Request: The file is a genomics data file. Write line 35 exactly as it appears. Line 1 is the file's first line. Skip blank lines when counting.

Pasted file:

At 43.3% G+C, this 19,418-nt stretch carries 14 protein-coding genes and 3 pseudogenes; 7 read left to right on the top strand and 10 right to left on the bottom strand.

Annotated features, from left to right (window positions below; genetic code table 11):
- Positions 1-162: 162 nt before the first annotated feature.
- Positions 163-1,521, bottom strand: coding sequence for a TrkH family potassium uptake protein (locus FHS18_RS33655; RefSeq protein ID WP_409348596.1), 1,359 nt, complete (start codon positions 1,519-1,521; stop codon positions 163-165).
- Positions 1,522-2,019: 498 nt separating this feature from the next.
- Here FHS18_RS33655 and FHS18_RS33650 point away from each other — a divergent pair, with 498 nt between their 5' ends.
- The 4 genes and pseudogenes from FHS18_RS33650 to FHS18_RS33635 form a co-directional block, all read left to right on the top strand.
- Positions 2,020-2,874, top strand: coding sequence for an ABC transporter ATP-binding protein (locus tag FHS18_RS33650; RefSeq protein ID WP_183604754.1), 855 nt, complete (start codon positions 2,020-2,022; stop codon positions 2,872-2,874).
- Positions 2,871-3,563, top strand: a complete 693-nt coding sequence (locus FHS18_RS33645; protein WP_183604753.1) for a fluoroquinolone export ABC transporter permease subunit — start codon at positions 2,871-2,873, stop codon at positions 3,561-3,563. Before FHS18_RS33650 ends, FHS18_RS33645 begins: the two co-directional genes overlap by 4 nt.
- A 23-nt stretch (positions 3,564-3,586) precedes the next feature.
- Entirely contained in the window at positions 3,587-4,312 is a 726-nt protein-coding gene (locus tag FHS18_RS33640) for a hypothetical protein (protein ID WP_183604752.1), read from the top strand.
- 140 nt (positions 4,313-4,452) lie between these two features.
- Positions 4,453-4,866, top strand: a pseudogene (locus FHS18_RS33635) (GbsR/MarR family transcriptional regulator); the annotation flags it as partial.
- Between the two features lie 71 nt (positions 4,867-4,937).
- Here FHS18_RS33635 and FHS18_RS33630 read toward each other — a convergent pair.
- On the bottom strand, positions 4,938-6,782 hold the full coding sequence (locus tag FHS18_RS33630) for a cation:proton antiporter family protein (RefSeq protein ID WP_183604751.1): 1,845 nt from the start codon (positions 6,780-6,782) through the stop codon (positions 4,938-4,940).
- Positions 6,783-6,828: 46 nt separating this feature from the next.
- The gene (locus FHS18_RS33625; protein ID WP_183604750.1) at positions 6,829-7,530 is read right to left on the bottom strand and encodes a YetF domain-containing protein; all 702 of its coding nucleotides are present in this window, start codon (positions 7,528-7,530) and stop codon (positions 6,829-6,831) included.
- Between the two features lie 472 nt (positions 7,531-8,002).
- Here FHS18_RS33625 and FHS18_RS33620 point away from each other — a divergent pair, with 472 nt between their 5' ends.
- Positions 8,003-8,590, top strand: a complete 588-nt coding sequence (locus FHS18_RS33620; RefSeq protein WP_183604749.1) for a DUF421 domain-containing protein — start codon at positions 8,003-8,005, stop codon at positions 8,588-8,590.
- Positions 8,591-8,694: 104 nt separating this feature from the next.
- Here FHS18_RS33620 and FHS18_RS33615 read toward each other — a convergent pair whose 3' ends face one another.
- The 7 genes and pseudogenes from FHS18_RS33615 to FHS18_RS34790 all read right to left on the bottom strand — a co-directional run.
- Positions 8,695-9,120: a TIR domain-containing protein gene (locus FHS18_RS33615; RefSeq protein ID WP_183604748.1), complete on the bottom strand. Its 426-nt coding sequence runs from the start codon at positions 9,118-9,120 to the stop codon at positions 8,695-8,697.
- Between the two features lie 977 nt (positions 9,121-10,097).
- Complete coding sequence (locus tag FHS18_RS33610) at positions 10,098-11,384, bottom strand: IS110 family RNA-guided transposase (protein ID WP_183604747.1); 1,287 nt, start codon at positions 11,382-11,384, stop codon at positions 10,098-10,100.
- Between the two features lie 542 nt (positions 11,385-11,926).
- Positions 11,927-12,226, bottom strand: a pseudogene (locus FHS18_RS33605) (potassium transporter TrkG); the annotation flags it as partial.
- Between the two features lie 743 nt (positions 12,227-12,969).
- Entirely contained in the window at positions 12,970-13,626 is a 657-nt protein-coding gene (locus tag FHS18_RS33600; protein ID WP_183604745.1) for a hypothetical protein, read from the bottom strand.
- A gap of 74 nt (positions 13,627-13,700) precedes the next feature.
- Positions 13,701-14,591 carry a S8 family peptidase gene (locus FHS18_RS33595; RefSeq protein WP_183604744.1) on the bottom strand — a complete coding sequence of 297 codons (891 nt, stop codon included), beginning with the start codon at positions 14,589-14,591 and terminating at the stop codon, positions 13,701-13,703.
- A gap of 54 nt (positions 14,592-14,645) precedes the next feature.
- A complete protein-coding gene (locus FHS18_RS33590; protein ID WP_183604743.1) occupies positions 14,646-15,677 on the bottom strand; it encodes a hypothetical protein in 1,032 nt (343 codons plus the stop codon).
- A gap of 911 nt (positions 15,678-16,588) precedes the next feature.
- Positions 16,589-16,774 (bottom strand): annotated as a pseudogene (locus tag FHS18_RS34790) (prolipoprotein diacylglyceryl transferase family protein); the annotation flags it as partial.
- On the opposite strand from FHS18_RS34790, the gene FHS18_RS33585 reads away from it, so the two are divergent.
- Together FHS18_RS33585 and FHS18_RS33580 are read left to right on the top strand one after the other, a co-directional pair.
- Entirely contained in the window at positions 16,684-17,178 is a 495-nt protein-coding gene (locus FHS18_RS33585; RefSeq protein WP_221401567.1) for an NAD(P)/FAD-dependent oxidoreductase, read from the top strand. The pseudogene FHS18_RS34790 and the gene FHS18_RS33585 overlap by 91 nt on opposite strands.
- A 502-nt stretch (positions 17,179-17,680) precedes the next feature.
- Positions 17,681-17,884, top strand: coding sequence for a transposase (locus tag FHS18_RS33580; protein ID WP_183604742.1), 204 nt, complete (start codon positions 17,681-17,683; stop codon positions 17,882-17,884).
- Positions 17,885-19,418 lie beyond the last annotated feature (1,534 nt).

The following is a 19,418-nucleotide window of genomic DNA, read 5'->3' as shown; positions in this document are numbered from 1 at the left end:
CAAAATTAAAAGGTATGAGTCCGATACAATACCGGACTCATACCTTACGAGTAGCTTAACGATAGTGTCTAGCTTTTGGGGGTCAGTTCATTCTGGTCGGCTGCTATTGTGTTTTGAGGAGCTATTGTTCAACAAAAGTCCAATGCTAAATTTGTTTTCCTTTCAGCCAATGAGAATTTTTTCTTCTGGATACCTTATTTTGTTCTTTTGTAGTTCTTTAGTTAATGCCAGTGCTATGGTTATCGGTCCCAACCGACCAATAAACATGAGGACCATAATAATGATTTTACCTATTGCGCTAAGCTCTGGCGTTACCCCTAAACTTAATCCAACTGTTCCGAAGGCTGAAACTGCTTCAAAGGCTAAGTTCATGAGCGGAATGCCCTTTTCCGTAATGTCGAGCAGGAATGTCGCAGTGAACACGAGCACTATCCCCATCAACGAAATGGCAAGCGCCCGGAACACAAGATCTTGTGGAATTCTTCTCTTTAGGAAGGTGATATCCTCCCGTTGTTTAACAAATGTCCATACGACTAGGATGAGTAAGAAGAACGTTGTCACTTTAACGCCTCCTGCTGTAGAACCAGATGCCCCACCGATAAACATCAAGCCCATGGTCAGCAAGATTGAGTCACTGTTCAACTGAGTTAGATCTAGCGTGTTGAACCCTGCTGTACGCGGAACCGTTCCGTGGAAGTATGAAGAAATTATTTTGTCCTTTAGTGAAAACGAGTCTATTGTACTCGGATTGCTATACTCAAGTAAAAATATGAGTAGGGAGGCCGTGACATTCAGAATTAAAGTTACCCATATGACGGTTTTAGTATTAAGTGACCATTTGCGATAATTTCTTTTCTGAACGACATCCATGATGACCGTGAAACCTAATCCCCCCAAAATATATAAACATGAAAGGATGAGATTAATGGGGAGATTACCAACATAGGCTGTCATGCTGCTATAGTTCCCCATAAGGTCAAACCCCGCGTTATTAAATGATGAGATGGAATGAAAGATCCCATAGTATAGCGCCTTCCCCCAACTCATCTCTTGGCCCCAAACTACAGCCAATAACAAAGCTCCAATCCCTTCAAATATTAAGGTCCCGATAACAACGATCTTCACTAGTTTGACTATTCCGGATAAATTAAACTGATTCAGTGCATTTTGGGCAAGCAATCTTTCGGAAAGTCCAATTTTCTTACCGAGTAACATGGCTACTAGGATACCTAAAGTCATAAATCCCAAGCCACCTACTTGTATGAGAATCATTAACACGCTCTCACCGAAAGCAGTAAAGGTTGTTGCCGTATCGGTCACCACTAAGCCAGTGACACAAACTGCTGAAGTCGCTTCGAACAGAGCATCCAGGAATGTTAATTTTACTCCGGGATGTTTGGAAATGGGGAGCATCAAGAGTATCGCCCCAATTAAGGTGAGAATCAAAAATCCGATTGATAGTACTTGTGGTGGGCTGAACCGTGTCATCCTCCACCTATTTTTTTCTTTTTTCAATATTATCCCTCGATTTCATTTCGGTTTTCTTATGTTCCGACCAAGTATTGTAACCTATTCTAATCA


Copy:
- A complete protein-coding gene (locus FHS18_RS33590; protein ID WP_183604743.1) occupies positions 14,646-15,677 on the bottom strand; it encodes a hypothetical protein in 1,032 nt (343 codons plus the stop codon).